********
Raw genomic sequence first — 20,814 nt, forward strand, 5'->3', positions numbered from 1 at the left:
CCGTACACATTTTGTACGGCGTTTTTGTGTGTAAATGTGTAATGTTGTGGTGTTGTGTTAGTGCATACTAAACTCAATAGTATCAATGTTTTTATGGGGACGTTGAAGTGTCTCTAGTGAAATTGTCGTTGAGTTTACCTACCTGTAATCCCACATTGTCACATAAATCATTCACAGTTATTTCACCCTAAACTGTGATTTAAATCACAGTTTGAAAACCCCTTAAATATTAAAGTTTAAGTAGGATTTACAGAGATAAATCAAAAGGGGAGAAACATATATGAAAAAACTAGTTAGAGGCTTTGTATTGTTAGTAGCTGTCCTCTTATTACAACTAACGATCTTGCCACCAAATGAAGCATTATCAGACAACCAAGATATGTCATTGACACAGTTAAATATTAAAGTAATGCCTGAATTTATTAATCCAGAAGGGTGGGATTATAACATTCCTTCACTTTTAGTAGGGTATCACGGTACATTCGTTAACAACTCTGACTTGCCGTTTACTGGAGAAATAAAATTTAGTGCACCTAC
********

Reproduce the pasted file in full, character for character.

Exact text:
Raw genomic sequence first — 20,814 nt, forward strand, 5'->3', positions numbered from 1 at the left:
CCGTACACATTTTGTACGGCGTTTTTGTGTGTAAATGTGTAATGTTGTGGTGTTGTGTTAGTGCATACTAAACTCAATAGTATCAATGTTTTTATGGGGACGTTGAAGTGTCTCTAGTGAAATTGTCGTTGAGTTTACCTACCTGTAATCCCACATTGTCACATAAATCATTCACAGTTATTTCACCCTAAACTGTGATTTAAATCACAGTTTGAAAACCCCTTAAATATTAAAGTTTAAGTAGGATTTACAGAGATAAATCAAAAGGGGAGAAACATATATGAAAAAACTAGTTAGAGGCTTTGTATTGTTAGTAGCTGTCCTCTTATTACAACTAACGATCTTGCCACCAAATGAAGCATTATCAGACAACCAAGATATGTCATTGACACAGTTAAATATTAAAGTAATGCCTGAATTTATTAATCCAGAAGGGTGGGATTATAACATTCCTTCACTTTTAGTAGGGTATCACGGTACATTCGTTAACAACTCTGACTTGCCGTTTACTGGAGAAATAAAATTTAGTGCACCTAC